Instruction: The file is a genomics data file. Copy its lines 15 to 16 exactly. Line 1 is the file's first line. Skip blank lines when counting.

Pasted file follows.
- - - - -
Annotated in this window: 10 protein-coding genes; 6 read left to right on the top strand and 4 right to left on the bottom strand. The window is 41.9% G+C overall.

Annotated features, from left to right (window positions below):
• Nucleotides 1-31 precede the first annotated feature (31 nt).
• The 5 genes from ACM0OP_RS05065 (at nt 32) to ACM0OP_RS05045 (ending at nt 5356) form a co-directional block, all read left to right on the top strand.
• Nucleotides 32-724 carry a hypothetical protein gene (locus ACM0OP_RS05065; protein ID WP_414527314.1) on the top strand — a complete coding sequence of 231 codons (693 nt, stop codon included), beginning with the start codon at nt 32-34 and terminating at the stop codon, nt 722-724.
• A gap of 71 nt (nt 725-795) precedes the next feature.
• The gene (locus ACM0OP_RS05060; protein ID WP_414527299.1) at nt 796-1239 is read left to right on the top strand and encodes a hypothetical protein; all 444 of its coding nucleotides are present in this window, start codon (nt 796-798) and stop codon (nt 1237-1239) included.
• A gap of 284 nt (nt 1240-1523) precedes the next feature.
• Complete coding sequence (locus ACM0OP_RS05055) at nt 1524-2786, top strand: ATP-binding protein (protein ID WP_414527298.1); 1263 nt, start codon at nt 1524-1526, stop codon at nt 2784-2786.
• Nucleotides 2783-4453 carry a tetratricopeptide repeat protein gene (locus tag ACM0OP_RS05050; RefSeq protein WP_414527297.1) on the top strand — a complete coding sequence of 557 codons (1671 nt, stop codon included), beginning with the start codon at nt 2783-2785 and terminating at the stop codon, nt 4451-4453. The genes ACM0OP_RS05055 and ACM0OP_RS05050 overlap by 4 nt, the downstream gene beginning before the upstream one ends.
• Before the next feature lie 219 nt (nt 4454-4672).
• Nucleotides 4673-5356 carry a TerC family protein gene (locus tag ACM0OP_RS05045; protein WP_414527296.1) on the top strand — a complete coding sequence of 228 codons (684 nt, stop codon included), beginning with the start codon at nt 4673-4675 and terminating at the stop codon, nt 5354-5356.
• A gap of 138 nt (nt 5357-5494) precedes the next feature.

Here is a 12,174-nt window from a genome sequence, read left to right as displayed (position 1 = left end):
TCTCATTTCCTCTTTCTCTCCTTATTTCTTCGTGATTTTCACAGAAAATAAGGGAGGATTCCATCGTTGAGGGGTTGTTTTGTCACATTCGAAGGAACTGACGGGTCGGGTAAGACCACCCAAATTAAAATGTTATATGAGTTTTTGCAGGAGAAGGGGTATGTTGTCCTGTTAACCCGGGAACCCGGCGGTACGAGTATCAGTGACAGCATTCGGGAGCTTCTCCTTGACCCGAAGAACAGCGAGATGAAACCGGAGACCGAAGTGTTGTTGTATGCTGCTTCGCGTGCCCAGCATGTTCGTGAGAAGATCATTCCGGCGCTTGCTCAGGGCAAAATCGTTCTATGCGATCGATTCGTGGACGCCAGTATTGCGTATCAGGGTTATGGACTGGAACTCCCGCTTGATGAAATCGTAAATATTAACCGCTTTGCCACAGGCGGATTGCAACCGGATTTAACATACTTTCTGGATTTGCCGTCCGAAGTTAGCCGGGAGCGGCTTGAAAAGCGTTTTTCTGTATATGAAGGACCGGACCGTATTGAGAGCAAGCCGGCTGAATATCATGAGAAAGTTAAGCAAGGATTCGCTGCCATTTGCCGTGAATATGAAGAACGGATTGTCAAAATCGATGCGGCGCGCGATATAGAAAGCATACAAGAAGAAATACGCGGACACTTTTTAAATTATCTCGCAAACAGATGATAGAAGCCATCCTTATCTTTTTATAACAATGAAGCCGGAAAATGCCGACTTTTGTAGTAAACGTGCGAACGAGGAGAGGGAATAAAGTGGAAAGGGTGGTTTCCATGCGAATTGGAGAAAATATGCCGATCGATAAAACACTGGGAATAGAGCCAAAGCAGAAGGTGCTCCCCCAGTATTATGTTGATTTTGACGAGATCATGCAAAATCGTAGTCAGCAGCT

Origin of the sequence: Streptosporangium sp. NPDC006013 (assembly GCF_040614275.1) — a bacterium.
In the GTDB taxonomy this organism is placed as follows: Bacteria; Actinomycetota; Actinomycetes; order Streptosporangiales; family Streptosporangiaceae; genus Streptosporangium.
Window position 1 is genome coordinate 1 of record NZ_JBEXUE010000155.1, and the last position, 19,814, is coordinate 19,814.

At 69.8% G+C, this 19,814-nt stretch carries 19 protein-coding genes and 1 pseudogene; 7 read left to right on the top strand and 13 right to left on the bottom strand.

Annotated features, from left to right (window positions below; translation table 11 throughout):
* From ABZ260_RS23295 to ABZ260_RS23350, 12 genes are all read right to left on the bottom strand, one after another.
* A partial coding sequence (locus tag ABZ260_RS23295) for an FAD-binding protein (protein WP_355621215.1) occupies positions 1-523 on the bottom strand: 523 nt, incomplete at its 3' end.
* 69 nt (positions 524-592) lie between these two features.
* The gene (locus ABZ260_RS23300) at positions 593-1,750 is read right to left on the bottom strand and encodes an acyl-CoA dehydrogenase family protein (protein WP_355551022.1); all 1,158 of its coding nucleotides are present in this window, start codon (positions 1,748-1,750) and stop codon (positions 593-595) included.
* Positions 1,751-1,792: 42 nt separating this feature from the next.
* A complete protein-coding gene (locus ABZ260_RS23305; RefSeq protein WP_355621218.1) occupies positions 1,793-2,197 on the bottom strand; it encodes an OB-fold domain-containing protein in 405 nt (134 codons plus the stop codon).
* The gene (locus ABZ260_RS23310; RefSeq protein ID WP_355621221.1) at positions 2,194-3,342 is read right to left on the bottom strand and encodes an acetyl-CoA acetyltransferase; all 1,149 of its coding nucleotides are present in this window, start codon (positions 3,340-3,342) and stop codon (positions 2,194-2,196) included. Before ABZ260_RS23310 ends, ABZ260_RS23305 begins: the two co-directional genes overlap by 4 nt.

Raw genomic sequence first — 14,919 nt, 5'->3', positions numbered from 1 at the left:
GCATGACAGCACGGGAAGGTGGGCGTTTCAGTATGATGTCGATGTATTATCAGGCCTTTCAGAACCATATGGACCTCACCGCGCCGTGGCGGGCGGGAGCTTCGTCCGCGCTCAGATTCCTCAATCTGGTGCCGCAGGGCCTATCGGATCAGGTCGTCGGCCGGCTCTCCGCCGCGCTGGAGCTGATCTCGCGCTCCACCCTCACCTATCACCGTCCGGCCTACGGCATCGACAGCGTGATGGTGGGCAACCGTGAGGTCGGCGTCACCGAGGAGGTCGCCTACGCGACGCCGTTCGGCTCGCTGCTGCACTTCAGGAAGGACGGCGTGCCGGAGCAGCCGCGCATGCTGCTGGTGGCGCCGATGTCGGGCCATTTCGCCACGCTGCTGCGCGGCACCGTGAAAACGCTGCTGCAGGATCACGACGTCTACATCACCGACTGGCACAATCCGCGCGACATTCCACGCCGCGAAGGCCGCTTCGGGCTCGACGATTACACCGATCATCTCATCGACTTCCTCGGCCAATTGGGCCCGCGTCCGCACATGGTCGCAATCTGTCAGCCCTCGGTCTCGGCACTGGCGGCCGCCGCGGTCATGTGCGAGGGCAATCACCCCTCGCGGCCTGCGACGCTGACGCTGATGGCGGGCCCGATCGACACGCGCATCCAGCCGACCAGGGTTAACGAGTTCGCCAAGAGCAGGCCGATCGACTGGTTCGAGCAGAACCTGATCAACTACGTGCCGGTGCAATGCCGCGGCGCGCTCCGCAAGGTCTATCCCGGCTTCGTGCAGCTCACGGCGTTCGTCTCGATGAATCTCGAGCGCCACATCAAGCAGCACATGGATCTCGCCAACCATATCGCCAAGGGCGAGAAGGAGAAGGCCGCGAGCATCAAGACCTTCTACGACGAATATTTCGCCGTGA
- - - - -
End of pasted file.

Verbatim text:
TCTCATTTCCTCTTTCTCTCCTTATTTCTTCGTGATTTTCACAGAAAATAAGGGAGGATTCCATCGTTGAGGGGTTGTTTTGTCACATTCGAAGGAACTGACGGGTCGGGTAAGACCACCCAAATTAAAATGTTATATGAGTTTTTGCAGGAGAAGGGGTATGTTGTCCTGTTAACCCGGGAACCCGGCGGTACGAGTATCAGTGACAGCATTCGGGAGCTTCTCCTTGACCCGAAGAACAGCGAGATGAAACCGGAGACCGAAGTGTTGTTGTATGCTGCTTCGCGTGCCCAGCATGTTCGTGAGAAGATCATTCCGGCGCTTGCTCAGGGCAAAATCGTTCTATGCGATCGATTCGTGGACGCCAGTATTGCGTATCAGGGTTATGGACTGGAACTCCCGCTTGATGAAATCGTAAATATTAACCGCTTTGCCACAGGCGGATTGCAACCGGATTTAACATACTTTCTGGATTTGCCGTCCGAAGTTAGCCGGGAGCGGCTTGAAAAGCGTTTTTCTGTATATGAAGGACCGGACCGTATTGAGAGCAAGCCGGCTGAATATCATGAGAAAGTTAAGCAAGGATTCGCTGCCATTTGCCGTGAATATGAAGAACGGATTGTCAAAATCGATGCGGCGCGCGATATAGAAAGCATACAAGAAGAAATACGCGGACACTTTTTAAATTATCTCGCAAACAGATGATAGAAGCCATCCTTATCTTTTTATAACAATGAAGCCGGAAAATGCCGACTTTTGTAGTAAACGTGCGAACGAGGAGAGGGAATAAAGTGGAAAGGGTGGTTTCCATGCGAATTGGAGAAAATATGCCGATCGATAAAACACTGGGAATAGAGCCAAAGCAGAAGGTGCTCCCCCAGTATTATGTTGATTTTGACGAGATCATGCAAAATCGTAGTCAGCAGCT

Origin of the sequence: Streptosporangium sp. NPDC006013 (assembly GCF_040614275.1) — a bacterium.